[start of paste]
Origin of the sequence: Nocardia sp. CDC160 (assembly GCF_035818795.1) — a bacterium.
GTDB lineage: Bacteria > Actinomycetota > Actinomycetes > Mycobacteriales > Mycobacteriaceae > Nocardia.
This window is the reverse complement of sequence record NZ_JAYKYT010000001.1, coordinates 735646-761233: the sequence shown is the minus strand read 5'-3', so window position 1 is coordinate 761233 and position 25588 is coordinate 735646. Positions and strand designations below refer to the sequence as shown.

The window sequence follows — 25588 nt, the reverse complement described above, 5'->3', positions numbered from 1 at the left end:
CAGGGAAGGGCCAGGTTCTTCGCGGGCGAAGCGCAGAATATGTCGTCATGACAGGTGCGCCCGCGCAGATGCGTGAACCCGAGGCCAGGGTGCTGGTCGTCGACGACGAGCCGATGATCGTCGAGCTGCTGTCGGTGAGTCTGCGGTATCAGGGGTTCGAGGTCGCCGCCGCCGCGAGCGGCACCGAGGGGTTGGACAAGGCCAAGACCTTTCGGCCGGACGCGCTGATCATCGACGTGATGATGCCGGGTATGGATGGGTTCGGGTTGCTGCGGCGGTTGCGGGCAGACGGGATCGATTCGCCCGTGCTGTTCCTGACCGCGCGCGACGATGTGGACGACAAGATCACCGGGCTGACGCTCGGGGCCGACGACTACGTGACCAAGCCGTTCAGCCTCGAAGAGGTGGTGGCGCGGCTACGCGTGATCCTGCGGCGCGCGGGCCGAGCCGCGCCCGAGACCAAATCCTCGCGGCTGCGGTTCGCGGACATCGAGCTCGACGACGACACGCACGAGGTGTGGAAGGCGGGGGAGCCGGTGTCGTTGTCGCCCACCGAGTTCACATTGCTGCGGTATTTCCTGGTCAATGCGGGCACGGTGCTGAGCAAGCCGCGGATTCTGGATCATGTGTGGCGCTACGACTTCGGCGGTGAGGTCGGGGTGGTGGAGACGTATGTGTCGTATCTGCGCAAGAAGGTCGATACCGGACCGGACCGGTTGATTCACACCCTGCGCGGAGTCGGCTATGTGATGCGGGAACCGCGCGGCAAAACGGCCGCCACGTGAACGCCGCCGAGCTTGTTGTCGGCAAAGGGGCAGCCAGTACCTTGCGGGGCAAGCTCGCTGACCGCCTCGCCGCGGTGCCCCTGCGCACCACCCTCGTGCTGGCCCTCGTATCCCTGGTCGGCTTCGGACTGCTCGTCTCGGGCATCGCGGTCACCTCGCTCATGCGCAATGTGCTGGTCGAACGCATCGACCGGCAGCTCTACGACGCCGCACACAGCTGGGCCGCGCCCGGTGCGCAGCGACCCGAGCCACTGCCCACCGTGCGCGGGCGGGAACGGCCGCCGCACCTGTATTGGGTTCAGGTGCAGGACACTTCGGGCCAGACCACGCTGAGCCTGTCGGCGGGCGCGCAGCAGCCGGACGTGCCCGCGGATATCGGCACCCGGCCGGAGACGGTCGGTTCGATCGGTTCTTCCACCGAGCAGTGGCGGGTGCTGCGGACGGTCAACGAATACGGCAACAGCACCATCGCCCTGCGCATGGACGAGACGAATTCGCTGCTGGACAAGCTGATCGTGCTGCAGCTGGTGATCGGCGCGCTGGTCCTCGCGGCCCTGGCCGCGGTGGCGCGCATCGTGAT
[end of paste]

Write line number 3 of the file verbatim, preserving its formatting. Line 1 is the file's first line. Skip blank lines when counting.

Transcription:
This window is the reverse complement of sequence record NZ_JAYKYT010000001.1, coordinates 735646-761233: the sequence shown is the minus strand read 5'-3', so window position 1 is coordinate 761233 and position 25588 is coordinate 735646. Positions and strand designations below refer to the sequence as shown.